In yet another finding that shows air pollution is bad for more than just your lungs, a new study suggests long-term exposure could raise your risk of high blood pressure and metabolic syndrome.
Metabolic syndrome includes a number of health conditions that increase the risk of heart disease, stroke and diabetes.
In this study, researchers analyzed data gathered from people living in private houses or apartment buildings in Kaunas City, which has a population of 280,000 and is the second largest city in Lithuania.
The study investigated the association between long-term exposure to air pollution, how far people lived from green spaces and major roads, and the development of high blood pressure and some components of metabolic syndrome, such as high triglyceride levels, lower levels of "good" HDL cholesterol, high blood sugar levels and obesity.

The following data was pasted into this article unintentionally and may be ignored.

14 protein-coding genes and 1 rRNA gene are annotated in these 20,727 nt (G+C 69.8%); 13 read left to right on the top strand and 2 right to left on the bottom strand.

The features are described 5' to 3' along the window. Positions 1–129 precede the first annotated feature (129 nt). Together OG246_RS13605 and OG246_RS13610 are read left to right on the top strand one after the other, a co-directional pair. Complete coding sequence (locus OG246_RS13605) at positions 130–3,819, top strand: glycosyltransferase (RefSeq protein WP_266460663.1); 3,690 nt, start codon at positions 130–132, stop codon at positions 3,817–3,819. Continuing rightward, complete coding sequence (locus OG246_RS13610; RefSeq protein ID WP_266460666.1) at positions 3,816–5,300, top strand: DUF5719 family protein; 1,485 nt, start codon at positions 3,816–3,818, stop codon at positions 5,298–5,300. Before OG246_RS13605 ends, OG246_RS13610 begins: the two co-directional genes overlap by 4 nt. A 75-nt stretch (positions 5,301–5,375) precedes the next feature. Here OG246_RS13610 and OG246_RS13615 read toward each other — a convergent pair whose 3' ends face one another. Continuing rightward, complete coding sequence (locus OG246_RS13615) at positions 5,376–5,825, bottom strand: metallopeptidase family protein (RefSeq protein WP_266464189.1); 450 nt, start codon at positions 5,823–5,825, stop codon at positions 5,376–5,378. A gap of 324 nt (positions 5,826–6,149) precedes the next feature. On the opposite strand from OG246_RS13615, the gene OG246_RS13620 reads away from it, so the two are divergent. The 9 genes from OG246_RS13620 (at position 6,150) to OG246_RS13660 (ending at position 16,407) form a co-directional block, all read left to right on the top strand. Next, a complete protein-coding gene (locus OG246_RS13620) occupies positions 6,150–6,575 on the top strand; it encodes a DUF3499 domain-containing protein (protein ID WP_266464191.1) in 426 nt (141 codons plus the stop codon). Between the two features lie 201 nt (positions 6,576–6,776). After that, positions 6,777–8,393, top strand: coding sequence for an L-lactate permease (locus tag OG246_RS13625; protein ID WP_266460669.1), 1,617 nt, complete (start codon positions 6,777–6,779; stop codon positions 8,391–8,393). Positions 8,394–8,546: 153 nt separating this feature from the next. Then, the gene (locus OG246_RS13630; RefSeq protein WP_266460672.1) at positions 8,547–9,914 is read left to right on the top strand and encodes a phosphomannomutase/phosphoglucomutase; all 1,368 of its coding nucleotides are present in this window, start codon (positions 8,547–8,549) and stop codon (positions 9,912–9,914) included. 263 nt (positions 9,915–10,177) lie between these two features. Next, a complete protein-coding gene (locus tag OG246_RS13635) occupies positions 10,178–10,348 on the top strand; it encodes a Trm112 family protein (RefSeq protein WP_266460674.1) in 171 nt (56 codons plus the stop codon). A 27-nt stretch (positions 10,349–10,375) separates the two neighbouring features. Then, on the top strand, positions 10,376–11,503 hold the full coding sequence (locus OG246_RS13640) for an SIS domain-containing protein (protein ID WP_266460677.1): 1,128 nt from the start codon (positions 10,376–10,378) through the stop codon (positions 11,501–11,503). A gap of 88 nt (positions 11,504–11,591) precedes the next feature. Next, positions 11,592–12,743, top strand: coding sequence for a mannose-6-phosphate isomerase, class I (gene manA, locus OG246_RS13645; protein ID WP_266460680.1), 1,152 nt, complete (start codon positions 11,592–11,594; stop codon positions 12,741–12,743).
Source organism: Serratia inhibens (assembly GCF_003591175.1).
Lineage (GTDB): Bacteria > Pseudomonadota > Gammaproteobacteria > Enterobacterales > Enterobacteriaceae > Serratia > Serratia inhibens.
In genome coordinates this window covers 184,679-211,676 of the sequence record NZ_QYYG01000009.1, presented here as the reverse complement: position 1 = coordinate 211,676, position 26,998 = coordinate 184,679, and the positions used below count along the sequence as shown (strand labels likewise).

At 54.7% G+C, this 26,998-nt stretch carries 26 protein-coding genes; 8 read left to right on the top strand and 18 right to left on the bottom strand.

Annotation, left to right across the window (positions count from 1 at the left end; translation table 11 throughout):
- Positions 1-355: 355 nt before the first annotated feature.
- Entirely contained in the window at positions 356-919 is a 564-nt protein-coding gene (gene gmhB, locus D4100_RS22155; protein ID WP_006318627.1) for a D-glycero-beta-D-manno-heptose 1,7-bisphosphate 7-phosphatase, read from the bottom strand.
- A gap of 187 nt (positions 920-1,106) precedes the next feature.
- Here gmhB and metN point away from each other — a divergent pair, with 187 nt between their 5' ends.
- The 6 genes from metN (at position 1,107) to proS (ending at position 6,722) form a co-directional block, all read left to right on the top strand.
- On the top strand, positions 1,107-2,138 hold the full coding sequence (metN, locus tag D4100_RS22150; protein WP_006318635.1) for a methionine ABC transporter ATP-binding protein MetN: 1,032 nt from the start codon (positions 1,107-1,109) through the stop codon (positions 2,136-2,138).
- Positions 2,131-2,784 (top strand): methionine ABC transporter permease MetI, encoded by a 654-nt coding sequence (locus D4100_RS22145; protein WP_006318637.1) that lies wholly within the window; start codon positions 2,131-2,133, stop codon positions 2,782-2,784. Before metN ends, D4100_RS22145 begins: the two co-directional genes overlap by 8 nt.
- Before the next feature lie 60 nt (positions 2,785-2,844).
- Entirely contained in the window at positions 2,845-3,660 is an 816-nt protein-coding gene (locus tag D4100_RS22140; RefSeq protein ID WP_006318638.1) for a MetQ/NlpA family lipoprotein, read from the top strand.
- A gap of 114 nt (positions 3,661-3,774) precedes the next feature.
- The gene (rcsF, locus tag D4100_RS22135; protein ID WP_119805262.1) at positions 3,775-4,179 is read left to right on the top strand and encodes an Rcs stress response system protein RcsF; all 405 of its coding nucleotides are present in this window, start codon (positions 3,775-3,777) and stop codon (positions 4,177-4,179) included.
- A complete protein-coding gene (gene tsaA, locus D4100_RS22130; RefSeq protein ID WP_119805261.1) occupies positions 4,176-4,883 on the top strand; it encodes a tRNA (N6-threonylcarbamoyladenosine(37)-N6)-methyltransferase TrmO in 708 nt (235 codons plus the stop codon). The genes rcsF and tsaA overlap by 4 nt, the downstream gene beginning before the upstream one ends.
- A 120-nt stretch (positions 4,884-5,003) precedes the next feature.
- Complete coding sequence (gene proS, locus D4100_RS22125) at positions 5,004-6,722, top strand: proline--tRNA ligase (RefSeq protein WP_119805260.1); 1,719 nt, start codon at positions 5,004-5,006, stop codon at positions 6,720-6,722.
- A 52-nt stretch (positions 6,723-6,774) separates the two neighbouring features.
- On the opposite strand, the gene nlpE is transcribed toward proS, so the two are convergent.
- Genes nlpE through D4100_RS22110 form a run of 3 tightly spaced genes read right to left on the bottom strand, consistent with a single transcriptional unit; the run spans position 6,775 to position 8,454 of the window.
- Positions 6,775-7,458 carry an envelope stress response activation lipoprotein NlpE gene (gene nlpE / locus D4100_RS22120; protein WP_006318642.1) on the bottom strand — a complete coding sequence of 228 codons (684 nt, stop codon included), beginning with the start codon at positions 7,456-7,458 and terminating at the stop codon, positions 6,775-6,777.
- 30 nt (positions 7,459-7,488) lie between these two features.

The investigators found that the effects were seen only in people who lived in apartment buildings. And while the study found an association, it could not prove a cause-and-effect relationship.
The findings were published June 24 in the Journal of Public Health.
"Our research results enable us to say that we should regulate as much as possible the living space for one person in multifamily houses, improve the noise insulation of apartments, and promote the development of green spaces in multifamily houses," study author Agne Braziene said in a journal news release. Braziene is with the Institute of Cardiology at the Lithuanian University of Health Sciences.
The British Heart Foundation has more on air pollution and your heart.
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